Less than half of those advised to seek follow-up care with a physician in the community do so within seven days, and there is little difference between those advised to seek FP care now and those advised to seek such care within seven days. In conjunction with recent literature, this may be driven by long-term trends restricting access to primary care in BC. Qualitative analysis of patient-caller’s decision making from their perspective would be beneficial in further understanding these findings. The drivers for the low rates of concordance with advice, particularly with advice to seek care in the community, merit future research.

Availability of data and materials


Use of Data


Access Request Available

Public Links

Discharge Abstract Database (DAD)

Identification of hospitalization (inpatient acute care) events

BC Health Data Platform,

Population Data BC


National Ambulatory Care Reporting System (NACRS)

Identification of emergency department visits

BC Health Data Platform,

Population Data BC


Medical Services Plan (MSP) Billing

Identification of outpatient fee-for-service events

BC Health Data Platform,

Population Data BC


Medical Services Plan Client Registry

Confirmation of BC residency/enrolment in MSP/basic demographic information

BC Health Data Platform,

Population Data BC


Vital Statistics: Deaths

Identifying mortality

BC Health Data Platform,

Population Data BC


HealthLink BC Knowledge and Decision Record

Identifying HEiDi callers and their characteristics

HealthLink BC


(subset of data)

Canadian Index of Multiple Deprivation (CIMD)

Socioeconomic status indicator from Statistics Canada

BC Health Data Platform




Area Deprivation Index


British Columbia


Discharge Abstract Database


Emergency department


Emergency Medicine Network


Family physician


Health Authority


Health Data Platform BC


HealthLink BC Emergency iDoctors in-assistance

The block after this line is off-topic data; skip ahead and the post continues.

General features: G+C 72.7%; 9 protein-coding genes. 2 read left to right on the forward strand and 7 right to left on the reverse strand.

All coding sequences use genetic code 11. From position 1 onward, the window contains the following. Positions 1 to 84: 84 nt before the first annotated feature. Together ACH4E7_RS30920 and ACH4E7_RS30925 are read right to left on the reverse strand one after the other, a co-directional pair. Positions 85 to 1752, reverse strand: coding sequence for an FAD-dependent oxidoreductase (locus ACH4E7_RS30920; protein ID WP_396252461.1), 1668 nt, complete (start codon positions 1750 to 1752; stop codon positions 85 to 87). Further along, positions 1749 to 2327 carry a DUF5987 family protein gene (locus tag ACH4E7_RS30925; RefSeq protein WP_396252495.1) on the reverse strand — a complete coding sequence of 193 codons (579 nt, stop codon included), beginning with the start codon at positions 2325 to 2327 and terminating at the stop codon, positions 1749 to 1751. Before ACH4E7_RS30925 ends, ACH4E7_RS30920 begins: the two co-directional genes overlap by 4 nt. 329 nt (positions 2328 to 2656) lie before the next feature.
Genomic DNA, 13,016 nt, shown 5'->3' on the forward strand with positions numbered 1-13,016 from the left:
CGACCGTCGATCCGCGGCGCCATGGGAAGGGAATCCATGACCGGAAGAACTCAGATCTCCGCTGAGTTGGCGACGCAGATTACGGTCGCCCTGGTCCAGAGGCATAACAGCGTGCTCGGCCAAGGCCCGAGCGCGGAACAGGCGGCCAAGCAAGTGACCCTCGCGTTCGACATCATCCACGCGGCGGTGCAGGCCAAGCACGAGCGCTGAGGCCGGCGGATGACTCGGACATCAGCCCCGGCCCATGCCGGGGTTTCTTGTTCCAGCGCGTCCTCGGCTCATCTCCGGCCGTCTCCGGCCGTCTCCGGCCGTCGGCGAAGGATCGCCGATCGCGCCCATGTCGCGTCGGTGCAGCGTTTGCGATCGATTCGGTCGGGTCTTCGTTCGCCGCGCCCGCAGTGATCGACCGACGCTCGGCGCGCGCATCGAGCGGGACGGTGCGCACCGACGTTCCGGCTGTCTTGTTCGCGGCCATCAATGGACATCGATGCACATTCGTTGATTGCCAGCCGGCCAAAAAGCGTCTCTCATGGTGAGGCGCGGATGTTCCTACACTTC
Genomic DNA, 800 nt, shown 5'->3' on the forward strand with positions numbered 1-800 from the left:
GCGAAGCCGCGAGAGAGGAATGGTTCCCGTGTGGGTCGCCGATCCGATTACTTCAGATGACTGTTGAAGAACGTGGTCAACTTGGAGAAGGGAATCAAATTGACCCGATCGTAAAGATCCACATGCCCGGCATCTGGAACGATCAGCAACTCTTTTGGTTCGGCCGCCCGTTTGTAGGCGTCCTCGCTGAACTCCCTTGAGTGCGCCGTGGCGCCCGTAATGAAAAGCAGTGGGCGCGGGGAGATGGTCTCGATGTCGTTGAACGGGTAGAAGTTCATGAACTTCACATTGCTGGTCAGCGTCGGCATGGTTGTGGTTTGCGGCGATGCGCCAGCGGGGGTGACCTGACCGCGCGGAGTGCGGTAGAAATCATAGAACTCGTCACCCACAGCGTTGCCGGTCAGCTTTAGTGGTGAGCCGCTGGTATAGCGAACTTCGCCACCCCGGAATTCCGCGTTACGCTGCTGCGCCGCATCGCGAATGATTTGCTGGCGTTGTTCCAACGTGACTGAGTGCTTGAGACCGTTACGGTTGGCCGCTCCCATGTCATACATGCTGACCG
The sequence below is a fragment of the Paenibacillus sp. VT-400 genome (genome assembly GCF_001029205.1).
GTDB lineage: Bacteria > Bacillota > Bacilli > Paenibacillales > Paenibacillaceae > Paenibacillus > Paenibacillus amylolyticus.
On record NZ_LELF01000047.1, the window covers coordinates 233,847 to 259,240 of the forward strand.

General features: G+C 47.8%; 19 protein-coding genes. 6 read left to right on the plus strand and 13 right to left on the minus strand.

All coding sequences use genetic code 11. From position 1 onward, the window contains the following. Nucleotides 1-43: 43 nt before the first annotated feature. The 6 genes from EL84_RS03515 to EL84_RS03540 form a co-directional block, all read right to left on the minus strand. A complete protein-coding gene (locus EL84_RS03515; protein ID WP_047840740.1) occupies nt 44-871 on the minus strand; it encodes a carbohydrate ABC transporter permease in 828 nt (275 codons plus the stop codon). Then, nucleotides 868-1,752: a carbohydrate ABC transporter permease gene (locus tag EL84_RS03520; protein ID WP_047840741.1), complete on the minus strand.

HealthLink BC


Medial Services Plan


National Ambulatory Care Reporting System


Personal Health Number


Socioeconomic Status




Virtual Physician


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The research team would like to thank Sandra Sundhu, Director of HealthLink BC, for her support of the HEiDi evaluation program within the BC health system, and the Health Data Platform team for facilitating the data acquisition and analysis.


The HEiDi service and the evaluation of this virtual care pathway is funded by the British Columbia Ministry of Health through HealthLink BC (HLBC). The Executive Director of HLBC is a member of the steering committee and involved in the design of this evaluation, interpretation, drafting the manuscript, and as a co-author for this publication.

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All listed authors meet the four ICMJE criteria. Conception was done by RD, LH, RBA, and KH. Design of the study was developed by RD, LH, KS, FXS, RBA, JC, KH, and SB. Acquisition and analysis of data was done by KS, and RD. Interpretation came from RD, LH, KS, FXS, RBA, JC, DL, KH, NW, and SB. Drafting and revisions were done by RD, LH, KS, FXS, RBA, JC, DL, NW, and SB. All authors have read and approved the final version of the manuscript.

Corresponding author

Correspondence to Ross Duncan.

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Ethics approval and consent to participate

The acquisition and analysis of data and all methods were performed in accordance with the relevant guidelines and regulations, approved by the University of British Columbia’s Clinical Research Ethics Board (H21-02209). This was a minimal risk study of anonymized, routinely collected administrative data and so informed consent was deemed unnecessary by the University of British Columbia’s Clinical Research Ethics Board.

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Not applicable.

Competing interests

Kendall Ho, Riyad B. Abu-Laban, Frank X. Scheuermeyer, and Jim.

Christenson received professional fees from HealthLink BC for part-time work as HEiDi virtual physicians during the course of this study. Kendall Ho received additional funding from HealthLink BC for administration of the HEiDi program. The remaining authors do not have competing interests.

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Duncan, R., Stewart, K., Scheuermeyer, F.X. et al. Concordance between 8-1-1 HealthLink BC Emergency iDoctor-in-assistance (HEiDi) virtual physician advice and subsequent health service utilization for callers to a nurse-managed provincial health information telephone service. BMC Health Serv Res 23, 1031 (2023).